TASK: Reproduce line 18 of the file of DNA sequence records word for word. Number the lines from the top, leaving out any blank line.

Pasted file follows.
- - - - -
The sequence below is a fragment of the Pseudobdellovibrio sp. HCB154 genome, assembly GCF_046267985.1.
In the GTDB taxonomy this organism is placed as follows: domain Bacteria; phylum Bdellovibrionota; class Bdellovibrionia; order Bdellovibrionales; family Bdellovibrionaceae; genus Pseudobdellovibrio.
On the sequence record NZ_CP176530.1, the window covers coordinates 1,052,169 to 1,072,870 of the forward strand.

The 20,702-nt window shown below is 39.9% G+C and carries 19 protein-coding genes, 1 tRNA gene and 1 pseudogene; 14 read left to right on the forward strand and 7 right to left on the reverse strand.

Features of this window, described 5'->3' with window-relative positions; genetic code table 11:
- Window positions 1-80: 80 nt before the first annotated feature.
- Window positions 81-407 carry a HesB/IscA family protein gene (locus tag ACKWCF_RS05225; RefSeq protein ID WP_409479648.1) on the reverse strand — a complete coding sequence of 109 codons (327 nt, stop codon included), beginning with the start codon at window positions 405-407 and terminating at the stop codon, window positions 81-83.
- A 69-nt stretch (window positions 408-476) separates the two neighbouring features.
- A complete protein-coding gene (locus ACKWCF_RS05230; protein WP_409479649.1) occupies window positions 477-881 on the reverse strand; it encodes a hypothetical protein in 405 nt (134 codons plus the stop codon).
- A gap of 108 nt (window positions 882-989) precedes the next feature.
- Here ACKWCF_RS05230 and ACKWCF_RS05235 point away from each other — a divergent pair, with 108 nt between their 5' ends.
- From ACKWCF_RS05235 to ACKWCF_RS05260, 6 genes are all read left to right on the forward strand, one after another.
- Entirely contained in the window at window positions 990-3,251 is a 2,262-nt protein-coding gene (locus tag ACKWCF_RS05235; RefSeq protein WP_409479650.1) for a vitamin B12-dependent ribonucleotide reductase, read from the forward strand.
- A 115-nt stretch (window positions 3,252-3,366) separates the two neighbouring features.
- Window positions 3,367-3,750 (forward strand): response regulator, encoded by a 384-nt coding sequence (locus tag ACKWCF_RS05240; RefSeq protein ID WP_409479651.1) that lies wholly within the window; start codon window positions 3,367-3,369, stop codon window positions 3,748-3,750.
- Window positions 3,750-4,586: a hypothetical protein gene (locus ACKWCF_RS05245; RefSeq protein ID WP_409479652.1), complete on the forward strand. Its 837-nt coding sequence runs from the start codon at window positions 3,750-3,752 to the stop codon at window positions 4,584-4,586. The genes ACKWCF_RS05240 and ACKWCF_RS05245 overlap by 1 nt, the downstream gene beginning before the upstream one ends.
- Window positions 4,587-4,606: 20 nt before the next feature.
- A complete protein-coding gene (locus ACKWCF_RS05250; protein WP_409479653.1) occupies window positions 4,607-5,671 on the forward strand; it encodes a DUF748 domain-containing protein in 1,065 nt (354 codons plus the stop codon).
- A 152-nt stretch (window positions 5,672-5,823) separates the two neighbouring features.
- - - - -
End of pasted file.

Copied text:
- A complete protein-coding gene (locus ACKWCF_RS05250; protein WP_409479653.1) occupies window positions 4,607-5,671 on the forward strand; it encodes a DUF748 domain-containing protein in 1,065 nt (354 codons plus the stop codon).